[Many thanks to Heinz Birch, former German Democratic Republic (GDR) Charge d’Affaires, for kindly allowing us to translate and republish this extract from his autobiography Wiedersehen, ich gehe in die Fremde : Streben für eine bessere Welt (2017) on this website about his role in unveiling the original Engels plaque in Eastbourne in 1976]
At this point I would like to mention a recreational place on the coast of Great Britain that Friedrich Engels once chose for days of recreation. He spent several holidays in Eastbourne. This place apparently exerted a special attraction on him.
The place in which Engels lived during his stays on the coast was a popular weekend destination for members of the Embassy. The consequence of this was that the East German diplomats entertained good relations with the trade unions in Eastbourne.
At some point a thought matured to remember and commemorate Fredrich Engels at this historic place with a memorial plaque. The festive unveiling of the plaque took place in May 1976. Because Karl Heinz Kern was on holiday during this time I as his deputy conducted this ceremonial act in the name of the DDR and in the presence of the mayor. The Tory – member of the Conservative Party – insisted on inviting us and other guests to a reception in the town hall and afterwards to a concert in the theatre of the town.
This mayor not only possessed an awareness of history but also proved to have courage because for, the enemies of progress, the commemoration of Friedrich Engels, the loyal companion of Karl Marx was a thorn in their side. When we unveiled the plaque ceremoniously, there were supporters of the National Party [Front] – the neo-fascists – standing on the other side of the road with flags and posters and they were trying to disturb the event with their shouting and smearing. But success was denied to them. Under the strict supervision of the local police they were held behind a pen erected specially for them.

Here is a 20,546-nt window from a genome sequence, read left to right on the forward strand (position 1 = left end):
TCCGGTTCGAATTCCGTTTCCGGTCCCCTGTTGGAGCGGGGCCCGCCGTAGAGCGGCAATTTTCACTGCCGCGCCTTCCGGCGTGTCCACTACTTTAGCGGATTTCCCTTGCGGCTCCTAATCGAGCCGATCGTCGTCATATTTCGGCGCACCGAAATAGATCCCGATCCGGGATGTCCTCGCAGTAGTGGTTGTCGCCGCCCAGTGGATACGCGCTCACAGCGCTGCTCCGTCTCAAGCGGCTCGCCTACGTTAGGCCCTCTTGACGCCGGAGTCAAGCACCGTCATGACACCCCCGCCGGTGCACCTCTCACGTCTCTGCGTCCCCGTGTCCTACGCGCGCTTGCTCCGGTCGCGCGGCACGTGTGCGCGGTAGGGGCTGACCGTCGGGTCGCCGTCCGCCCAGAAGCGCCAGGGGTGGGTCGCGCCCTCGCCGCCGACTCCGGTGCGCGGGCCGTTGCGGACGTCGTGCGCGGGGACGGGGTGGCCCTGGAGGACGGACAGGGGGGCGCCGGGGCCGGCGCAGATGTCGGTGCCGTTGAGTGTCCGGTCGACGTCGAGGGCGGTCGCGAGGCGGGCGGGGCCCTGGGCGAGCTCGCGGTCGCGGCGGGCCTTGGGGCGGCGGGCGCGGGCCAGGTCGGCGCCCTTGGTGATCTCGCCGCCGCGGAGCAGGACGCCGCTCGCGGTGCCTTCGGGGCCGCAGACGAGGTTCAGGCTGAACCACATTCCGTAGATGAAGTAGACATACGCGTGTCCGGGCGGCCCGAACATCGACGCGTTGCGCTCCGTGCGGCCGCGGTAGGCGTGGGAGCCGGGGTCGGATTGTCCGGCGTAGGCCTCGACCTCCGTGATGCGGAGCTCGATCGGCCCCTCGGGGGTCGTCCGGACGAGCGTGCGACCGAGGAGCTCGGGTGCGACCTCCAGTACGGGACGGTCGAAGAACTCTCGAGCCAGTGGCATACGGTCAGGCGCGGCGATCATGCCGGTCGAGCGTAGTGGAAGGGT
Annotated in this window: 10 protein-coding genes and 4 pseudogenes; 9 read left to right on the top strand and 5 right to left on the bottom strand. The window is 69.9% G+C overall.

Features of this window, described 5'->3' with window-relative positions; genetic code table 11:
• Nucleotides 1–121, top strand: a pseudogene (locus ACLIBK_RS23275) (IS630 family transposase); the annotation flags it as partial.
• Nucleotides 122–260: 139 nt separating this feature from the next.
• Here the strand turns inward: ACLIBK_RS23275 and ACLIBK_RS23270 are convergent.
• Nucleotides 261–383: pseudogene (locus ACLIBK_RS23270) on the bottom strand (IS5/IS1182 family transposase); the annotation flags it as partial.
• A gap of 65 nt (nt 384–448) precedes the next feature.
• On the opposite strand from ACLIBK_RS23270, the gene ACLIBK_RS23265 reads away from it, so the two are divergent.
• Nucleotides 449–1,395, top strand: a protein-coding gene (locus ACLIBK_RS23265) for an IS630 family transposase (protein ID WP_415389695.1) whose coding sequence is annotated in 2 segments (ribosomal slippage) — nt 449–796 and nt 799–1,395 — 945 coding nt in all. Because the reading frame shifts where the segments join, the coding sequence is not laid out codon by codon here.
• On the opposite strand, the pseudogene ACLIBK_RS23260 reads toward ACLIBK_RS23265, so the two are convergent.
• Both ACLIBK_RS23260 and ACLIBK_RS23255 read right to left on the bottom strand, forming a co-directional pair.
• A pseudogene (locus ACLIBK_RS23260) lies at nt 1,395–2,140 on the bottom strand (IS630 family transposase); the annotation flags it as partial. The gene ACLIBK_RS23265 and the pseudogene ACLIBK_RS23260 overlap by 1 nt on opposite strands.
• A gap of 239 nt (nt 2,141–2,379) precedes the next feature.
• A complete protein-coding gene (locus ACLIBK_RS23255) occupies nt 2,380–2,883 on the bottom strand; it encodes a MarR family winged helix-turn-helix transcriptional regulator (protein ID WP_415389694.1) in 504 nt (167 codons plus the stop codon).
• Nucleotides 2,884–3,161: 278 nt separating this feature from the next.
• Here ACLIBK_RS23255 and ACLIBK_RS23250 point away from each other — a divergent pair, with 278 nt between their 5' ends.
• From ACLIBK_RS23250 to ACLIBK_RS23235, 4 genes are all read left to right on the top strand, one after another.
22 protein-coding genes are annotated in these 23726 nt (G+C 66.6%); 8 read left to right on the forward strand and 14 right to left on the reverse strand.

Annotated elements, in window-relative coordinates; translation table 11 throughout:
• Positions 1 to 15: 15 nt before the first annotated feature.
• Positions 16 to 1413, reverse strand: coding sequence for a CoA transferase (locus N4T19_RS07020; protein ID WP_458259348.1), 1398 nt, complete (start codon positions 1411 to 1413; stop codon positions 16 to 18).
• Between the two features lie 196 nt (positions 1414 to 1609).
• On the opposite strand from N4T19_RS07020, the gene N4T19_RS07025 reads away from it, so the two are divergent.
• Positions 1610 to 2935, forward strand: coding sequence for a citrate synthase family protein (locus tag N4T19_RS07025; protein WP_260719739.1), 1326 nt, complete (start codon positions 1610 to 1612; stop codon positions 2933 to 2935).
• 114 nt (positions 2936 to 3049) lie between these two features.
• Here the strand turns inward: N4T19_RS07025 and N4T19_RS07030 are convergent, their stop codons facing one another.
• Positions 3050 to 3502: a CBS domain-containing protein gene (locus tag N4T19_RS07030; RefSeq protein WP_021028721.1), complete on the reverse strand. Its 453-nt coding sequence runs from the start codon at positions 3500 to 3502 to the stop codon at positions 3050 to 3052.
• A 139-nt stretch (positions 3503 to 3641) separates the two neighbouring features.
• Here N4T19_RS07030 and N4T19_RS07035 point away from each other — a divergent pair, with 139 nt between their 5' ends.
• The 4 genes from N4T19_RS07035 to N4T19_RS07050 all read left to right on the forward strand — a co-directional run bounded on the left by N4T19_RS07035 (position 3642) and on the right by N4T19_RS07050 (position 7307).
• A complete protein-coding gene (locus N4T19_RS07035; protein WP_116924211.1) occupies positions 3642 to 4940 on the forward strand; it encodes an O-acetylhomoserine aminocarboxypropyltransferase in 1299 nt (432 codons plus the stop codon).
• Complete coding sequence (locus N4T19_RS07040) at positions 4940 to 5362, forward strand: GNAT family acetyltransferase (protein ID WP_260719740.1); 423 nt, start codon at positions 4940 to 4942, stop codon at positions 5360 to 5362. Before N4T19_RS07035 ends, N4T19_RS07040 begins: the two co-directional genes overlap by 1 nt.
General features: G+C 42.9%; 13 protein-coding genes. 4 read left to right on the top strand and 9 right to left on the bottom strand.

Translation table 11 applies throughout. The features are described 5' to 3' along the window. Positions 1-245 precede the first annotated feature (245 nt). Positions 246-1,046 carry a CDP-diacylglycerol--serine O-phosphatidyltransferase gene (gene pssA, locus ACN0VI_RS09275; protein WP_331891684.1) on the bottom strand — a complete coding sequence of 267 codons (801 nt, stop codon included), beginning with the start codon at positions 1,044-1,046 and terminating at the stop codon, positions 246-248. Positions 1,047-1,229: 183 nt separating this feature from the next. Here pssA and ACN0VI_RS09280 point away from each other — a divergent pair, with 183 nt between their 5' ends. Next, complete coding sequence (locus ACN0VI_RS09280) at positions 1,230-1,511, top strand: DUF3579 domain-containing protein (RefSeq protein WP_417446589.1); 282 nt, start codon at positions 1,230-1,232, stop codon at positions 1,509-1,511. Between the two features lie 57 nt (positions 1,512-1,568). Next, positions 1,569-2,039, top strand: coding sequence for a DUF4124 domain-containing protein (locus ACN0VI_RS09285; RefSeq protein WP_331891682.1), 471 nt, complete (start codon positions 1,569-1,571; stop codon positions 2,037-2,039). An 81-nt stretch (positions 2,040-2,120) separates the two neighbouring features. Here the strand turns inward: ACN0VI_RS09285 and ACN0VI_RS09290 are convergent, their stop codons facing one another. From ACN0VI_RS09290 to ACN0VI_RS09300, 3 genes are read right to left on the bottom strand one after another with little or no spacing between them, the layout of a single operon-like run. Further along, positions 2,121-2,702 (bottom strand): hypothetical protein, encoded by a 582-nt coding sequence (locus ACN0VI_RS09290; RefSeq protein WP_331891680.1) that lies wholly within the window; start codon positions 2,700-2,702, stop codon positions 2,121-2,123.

After the unveiling of the plaque we visited the place on the steep coast from which Friedrich Engels ashes were given to the tumultuous sea according to his final will. We were fortunately amongst ourselves. It was an elevating feeling to think back to this 27 September [August] 1895 on which one of the great thinkers of the international working class found his final resting place off the coast of Beachy Head in the presence of Eleanor Aveling, Karl Marx’s daughter.
Edited to add – letter in Sussex Bylines from Sheila Taylor
Engels’ plaque campaign
Carol Mills’ Engels in Eastbourne article, mentioning the original plaque to Engels, aroused memories for me too, as I helped to organise the unveiling event. I was Secretary of the Britain-GDR Society at the time and was invited by the local organisers to give the commemorative speech at Beachy Head. A dramatic location for a public speech! On the clifftops above the sea clutching my typed script, I read out the history of Engels in Eastbourne, glancing up from time to time at Heinz Birch’s encouraging smile in the front row. A Guardian journalist had spotted this highly unusual event and wrote it up as a feature article, gleefully mocking our little gathering of naïve idealists. The East Germans and I were all very sad when right-wing vandals forced the plaque to be removed. I’d be delighted if it could be reinstated! It would be fun to be in touch.
Secretary, The Britain-GDR Society (1976-80)
Edited to add again – many thanks to Sheila Taylor for providing a copy of her speech on the day – see scans below